New: Audi Q8 e-tron: electric stacking

The Audi e-tron has recently disappeared into obscurity with all the hype surrounding its all-electric brand brothers.

New: Audi Q8 e-tron: electric stacking

The Audi e-tron has recently disappeared into obscurity with all the hype surrounding its all-electric brand brothers. The large E-SUV is anything but a slow seller: since its presentation in 2018, around 150,000 drivers have opted for the Stromer. The e-tron has a bit of the reputation of being an ecological fig leaf, an electromobility quick shot, since the Stromer is based on the MLB-evo platform, which is mainly used for vehicles with combustion engines such as the Audi A6 (C8) or the Audi Q7 is used. However, the Ingolstadt are not alone with this trick. Mercedes with the EQC and BMW with the i4 proceeded in a similar way.

Since it will still be a while before the introduction of the thoroughbred electric architecture PPE and the e-tron is not a slow seller, the large e-crossover, which is still available as a Sportback and classic SUV, is given a facelift. This goes hand in hand with a name change or extension so that the vehicle fits into the electromobility nomenclature. So now Audi Q8 e-tron. It doesn't stop there. "In the new Q8 e-tron, we have once again been able to significantly increase both the battery capacity and the charging capacity," says Audi CTO Oliver Hoffmann, summing up two improvements that were made as part of the facelift. It should also be mentioned that the beefed-up e-crossover is fresher than before with a three-dimensional single-frame grille, a light bar and larger air intakes.

A lot more happens under the cover. With the facelift of the Audi Q8 e-tron, the 71-kilowatt-hour battery is no longer required. In the basic version of the Q8 50 e-tron, this is replaced by the former "larger" version with 95 kWh (net 89 kWh). In the Q8 55 e-tron and SQ8 e-tron, Audi offers a new battery with a capacity of 114 kWh (net 106 kWh). While the current base battery is inherited from the pre-facelift model, there are some changes to the larger energy stores that reach down to the cell chemistry. Audi is now using lithium-nickel-cobalt-aluminum-oxide (NCA) with a lower cobalt content instead of the previous lithium-nickel-cobalt-manganese (NCM) and exclusively on prismatic cells, which are now stacked instead of previously wound. procedures are manufactured. This stacking of the cell material means that the available installation space is better used, so that there is now around 20 percent more active material in the cells.

Since the dimensions of the cells remain the same, there are still twelve cells in each module. The new chemistry increases the capacity per cell. So there are still 12 cells per module. However, the capacity per cell increases from 60 to 72 Ah. In addition, there are slightly improved drag values ​​(by 0.02 and 0.01 respectively): 0.24 for the Sportback and 0.26 for the SUV. With the asynchronous motor on the rear axle, the number of copper windings in the stator has increased from 12 to 14, which results in an identical torque with reduced current and therefore lower consumption. With the larger battery capacity, the Q8 e-tron 55 achieves a standard range of around 600 kilometers (WLTP), which corresponds to an increase of around 30 percent. The Q8 e-tron 50 is around 505 km and the S version around 513 km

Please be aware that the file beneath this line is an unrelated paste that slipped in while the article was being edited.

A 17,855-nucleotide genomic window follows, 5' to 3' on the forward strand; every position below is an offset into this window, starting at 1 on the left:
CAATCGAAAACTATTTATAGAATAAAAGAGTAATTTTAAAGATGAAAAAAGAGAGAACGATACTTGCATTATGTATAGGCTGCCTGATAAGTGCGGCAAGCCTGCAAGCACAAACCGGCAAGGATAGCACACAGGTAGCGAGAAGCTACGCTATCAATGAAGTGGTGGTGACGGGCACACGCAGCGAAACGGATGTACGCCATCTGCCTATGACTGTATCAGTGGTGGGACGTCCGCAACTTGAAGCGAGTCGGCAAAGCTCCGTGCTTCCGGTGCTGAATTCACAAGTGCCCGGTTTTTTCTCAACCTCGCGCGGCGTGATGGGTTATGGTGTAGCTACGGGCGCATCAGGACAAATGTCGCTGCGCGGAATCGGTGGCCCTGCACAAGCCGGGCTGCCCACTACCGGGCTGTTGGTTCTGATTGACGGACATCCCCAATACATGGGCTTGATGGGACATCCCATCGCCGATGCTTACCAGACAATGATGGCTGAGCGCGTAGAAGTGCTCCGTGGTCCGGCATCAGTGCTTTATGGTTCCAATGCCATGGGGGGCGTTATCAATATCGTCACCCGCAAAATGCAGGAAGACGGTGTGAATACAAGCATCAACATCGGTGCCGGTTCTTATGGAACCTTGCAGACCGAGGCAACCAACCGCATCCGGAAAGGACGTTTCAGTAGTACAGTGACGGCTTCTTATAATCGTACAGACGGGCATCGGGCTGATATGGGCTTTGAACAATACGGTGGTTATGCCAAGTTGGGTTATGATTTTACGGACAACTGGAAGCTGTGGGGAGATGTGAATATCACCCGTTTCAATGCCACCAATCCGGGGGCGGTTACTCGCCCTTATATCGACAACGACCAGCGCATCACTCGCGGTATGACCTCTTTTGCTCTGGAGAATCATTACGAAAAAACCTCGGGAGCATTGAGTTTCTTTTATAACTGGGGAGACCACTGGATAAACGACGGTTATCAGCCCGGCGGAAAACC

The higher energy density plus the changed cell chemistry also have a positive effect on the peak charging power, which increases from 120 to 150 kW for the small battery and from 150 to 170 kW for the large one. Neat, but compared to the vehicles that are equipped with 800 volt technology. However, in order to fill up the power storage quickly, not only the peak is important, but that charging takes place at the highest possible level for as long as possible. Audi is still working on making this plateau distinct. The 106 kWh storage is filled from 10 to 80 percent after around 31 minutes. The Audi Q8 e-tron draws 11 kW of electricity from an AC charging station, and up to 22 kW if desired, which should make home charging happy.

When sprinting from zero to 100 km/h, the 2.6-ton e-crossover is still quite fast. The entry-level Q8 e-tron takes 6.0 seconds, the 55 5.6 seconds and the top S variant 4.5 seconds. At the top, Audi lets the S version off the leash at 210 km/h, the other two have to be content with 200 km/h. Audi has sharpened the chassis. The steering should be more direct, more informative and the handling more sporty and agile. The fact that something is still missing was determined by the Audi technicians in comparative tests with competitors such as the BMW iX and sharpened accordingly.

With a price of at least 74,400 euros for the Q8 50, 85,300 euros for the 55 and 95,800 euros, the Audi Q8 e-tron, which will be available from dealers in February 2023, is still not a bargain. Nevertheless, the Ingolstadt company want to offer more money for the car and have thrown the basic equipment overboard and replaced it with the former next higher variant (Advanced). "This means there are no more unpainted components," states product manager Carter Balkcom. And that with a premium vehicle. After all, the Audi Q8 e-tron drivers can look forward to 40 assistants, including a parking assistant in the course of next year, with which you can use an app to maneuver the SUV into a gap.

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